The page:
“In Mission Bay, the issue is equally acute for the newly constructed roadways and parks. It can take more than a year for the redeveloped public amenities to be accepted and opened to the public for use,” said Rogers. 

If a paper road isn’t sufficiently improved to become a standard street, community groups or developers can advocate for it to be utilized as a staircase, pedestrian pathway, or other purpose.

“These streets could become green spaces for public use,” said Tom Radulovich, director of planning and policy for the nonprofit Livable City. “That would enhance the quality of life in the City. Currently, there’s a big disincentive for property owners next to unaccepted streets to get involved. This is because they have to assume liability for improvements. Public Works will repave an unaccepted street and clean trash off it one year and not the next. There seems to be no schedule. There could be a regular schedule and notifications for neighbors who want to help.”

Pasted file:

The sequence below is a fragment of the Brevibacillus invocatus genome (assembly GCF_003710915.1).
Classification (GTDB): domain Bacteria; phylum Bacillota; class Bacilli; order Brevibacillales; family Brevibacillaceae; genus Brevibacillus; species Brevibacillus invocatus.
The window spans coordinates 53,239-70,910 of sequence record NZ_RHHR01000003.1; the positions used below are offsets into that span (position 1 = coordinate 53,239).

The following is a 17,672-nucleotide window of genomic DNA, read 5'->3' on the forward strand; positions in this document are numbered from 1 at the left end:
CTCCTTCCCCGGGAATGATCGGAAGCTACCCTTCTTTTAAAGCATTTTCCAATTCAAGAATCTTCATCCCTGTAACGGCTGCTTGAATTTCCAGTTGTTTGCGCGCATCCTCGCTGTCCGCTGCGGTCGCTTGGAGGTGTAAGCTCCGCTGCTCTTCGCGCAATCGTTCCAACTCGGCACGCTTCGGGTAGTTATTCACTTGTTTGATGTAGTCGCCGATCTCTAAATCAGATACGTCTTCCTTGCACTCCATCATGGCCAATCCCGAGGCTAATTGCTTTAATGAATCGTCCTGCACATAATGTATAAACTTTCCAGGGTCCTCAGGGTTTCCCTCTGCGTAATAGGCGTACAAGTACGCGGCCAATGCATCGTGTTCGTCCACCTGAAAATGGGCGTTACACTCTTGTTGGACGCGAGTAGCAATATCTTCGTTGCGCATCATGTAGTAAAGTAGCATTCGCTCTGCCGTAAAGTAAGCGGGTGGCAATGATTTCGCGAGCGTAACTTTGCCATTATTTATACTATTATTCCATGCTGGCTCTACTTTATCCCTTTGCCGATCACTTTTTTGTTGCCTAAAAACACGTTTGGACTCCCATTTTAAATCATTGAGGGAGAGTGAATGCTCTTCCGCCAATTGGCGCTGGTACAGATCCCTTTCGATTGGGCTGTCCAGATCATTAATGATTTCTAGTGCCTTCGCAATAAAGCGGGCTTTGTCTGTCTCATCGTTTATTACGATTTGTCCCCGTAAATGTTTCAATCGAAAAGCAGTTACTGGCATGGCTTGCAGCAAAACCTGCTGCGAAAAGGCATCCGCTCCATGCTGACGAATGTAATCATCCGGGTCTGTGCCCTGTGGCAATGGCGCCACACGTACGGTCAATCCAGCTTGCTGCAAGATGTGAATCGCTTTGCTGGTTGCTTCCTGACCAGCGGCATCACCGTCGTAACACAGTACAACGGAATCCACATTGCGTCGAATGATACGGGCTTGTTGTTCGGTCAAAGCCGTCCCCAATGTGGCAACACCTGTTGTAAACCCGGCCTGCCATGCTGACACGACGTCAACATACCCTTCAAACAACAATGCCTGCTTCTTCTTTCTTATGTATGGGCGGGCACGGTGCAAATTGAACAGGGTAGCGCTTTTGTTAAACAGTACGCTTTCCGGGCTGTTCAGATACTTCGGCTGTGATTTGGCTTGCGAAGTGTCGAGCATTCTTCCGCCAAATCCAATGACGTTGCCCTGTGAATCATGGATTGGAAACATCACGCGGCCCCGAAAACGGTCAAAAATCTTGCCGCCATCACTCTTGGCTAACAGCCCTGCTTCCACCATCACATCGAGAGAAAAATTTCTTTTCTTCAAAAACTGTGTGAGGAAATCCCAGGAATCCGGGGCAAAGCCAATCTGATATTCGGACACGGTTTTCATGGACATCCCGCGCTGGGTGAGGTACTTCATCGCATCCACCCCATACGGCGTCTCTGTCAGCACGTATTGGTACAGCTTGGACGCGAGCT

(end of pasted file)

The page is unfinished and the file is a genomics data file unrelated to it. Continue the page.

“Neighbors who have concerns regarding illegal dumping can contact Public Works or call 311,” said Jennifer Friedenbach, San Francisco Coalition on Homelessness executive director. “Concerns about unhoused people…should contact the San Francisco Homeless Outreach Team of the San Francisco Department of Homelessness and Supportive Housing. They can connect folks with services and work on trash removal.” 

“SFPA is available as a guide and fiscal sponsor to assist residents with applying for grants and figuring out solutions for unaccepted streets,” Kearstin Krehbiel, chief strategy officer for San Francisco Parks Alliance (SFPA), which acts as a fiscal sponsor for organizations that want to maintain or improve public spaces. “We’re here to imagine with residents what could be possible. Ideas include informal gardens, natural areas, walking paths, and vantage points.”